Senator Marshall Questions Boeing Whistleblower On Aircraft Manufacturing Failures

Washington, D.C. – U.S. Senator Roger Marshall, M.D. questioned Boeing whistleblower, Sam Salehpour, current Quality Engineer at Boeing on the aircraft manufacturers issues and oversight that has put Americans safety at risk.  

You may click HERE or on the image above to watch Senator Marshall’s full remarks and questioning.

Highlights from Marshall’s Questioning On Whether Boeing has Silenced and Retaliated Against Whistleblowers:

Mr. Salehpour, Boeing Whistleblower: You know, if something happens to me, I am at peace, because I feel like by coming forward, I will be saving a lot of lives. And I’m at peace, whatever happens, it happens.

Mr. Salehpour, Boeing Whistleblower: There is a culture of when you address the quality issues, and that’s all I have done, I haven’t made it personal. All I’ve done is said, hey, you know, we are not measuring the gaps properly, we are not shaming the gaps properly, then, you know, you get threatened and this and that. All I’m trying to say is that system needs to be changed.

Mr. Salehpour, Boeing Whistleblower: I went to a meeting on the 777, and I brought up my concern in that meeting to say that the way we’re building that airplane does not correlate to what the design of the airplane is, because of that we are resulting in a lot of misfires and a lot of problems. You know, after 300+airplanes, we should be able to make that airplane. And my boss sent somebody to the meeting, pulled me out of the meeting, and called me on the phone and said I threw the person under the bus by asking the question, ‘what are we doing to make our design compatible with our build system to overcome these, you know, mislocated holes and this and that,’ and then he says what was my intention? You know, and really berated me.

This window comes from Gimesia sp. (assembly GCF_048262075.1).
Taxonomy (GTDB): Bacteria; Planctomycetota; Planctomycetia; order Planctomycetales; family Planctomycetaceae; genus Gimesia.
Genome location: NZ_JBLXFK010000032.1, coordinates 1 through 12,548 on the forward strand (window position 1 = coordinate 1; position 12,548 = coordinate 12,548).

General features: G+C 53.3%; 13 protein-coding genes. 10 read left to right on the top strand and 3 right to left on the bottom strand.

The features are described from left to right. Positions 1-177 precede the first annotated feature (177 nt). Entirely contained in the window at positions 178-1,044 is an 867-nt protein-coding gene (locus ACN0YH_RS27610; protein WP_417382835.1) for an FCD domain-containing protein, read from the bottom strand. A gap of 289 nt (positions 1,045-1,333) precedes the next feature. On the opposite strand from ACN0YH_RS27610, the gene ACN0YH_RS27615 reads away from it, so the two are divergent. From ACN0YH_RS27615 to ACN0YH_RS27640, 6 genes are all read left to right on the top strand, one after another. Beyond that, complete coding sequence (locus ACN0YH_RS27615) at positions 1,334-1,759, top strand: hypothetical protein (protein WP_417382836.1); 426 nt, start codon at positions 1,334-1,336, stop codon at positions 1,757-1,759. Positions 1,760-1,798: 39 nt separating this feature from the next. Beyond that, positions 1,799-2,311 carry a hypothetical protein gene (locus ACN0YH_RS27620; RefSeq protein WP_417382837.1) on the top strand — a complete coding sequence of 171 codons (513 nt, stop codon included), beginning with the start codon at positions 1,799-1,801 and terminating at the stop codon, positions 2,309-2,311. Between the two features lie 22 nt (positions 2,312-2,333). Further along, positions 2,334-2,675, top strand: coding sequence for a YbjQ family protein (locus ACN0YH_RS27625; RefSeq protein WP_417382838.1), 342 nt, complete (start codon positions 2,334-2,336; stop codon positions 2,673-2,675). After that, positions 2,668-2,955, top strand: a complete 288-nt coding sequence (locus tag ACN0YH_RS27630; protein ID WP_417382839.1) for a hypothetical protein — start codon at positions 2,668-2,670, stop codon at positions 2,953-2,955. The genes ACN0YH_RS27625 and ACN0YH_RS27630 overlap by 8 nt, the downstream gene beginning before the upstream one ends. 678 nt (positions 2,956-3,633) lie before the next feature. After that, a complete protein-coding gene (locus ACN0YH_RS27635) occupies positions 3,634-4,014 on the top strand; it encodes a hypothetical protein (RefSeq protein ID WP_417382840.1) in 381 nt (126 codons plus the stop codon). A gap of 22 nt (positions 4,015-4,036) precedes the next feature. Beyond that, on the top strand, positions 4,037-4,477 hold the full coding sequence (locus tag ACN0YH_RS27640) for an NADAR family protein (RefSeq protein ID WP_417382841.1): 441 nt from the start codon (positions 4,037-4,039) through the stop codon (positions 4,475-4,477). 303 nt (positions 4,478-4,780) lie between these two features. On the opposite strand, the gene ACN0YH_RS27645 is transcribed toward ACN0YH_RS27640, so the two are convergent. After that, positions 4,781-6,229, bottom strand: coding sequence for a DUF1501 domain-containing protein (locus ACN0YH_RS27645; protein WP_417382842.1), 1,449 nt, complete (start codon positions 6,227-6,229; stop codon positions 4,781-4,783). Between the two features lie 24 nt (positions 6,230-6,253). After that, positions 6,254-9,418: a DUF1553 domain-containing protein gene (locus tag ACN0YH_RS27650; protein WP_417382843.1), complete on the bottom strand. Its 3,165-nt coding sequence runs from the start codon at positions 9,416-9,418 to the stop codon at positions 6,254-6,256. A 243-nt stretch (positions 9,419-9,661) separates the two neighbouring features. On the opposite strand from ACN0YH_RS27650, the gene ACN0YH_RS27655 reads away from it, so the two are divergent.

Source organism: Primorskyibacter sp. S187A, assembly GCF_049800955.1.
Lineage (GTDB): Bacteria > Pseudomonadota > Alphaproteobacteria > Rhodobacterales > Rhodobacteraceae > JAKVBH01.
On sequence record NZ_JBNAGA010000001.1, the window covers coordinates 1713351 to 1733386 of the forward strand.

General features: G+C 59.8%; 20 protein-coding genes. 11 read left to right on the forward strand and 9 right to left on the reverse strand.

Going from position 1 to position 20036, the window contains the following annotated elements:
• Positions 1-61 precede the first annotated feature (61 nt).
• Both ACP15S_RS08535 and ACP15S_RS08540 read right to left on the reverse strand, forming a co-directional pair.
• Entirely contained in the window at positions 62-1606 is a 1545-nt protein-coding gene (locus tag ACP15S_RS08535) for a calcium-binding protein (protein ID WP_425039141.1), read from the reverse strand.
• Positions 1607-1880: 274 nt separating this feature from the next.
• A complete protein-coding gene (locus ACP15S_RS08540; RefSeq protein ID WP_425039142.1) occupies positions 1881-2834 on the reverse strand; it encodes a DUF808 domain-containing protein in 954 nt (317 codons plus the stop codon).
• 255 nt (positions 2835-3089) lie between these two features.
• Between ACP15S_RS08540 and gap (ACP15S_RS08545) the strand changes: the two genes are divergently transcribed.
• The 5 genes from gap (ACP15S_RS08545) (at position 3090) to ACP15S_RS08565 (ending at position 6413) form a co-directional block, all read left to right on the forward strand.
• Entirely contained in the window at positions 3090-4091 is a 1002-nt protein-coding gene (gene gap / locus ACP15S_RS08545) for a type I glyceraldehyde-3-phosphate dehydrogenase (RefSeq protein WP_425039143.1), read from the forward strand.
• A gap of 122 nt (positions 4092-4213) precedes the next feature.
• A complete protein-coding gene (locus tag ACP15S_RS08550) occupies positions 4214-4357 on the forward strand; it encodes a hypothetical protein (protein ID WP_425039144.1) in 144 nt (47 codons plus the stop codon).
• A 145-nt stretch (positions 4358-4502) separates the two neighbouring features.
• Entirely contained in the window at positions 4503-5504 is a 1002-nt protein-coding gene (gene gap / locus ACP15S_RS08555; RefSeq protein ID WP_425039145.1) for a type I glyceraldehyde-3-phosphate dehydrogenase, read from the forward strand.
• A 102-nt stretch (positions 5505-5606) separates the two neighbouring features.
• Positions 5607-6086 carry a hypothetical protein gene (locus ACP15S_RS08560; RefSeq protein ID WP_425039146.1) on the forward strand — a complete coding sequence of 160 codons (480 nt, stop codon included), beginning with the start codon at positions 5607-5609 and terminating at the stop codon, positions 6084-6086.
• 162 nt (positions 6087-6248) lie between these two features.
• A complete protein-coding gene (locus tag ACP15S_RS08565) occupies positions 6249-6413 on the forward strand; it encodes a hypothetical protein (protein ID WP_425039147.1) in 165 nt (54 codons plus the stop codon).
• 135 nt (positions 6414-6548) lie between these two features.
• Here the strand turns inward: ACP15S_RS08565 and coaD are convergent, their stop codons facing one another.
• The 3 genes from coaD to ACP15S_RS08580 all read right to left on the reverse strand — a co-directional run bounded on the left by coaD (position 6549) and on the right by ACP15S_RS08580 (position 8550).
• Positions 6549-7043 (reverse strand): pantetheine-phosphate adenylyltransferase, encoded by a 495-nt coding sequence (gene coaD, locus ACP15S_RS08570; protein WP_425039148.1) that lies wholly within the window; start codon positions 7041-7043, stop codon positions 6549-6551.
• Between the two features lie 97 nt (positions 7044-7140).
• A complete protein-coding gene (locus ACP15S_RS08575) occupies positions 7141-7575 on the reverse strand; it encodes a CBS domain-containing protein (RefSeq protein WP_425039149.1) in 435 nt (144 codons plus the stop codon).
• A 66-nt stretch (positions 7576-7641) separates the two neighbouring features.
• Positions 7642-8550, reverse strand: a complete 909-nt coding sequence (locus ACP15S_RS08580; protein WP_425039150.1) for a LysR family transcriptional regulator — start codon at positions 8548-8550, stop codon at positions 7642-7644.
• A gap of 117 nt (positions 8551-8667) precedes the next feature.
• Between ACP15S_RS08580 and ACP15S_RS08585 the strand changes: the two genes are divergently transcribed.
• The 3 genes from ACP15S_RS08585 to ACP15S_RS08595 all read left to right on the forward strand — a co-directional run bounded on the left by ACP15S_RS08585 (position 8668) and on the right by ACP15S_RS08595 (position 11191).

Highlights From Marshall’s Questioning on Call To Action for FAA and DOT: 

Mr. Pierson, Executive Director of The Foundation for Aviation Safety: Yeah, 100%. I mean, people don’t understand the FAA is a subordinate agency to the Department of Transportation. And as the FAA has been struggling with revolving leadership and everything else, there’s been numerous opportunities for the Department of Transportation to get involved and engaged. And what we’ve seen from them is nothing, they just kind of are on the sidelines.

Mr. Pierson, Executive Director of The Foundation for Aviation Safety: We met with the head of the FAA and the Deputy Secretary of Transportation on March 8, our Foundation did, and we met with them and we went through 35 problems and we made recommendations to each one and we offered to assist whatever we could because we want them to be successful. But they need to get in the game is all I can tell you.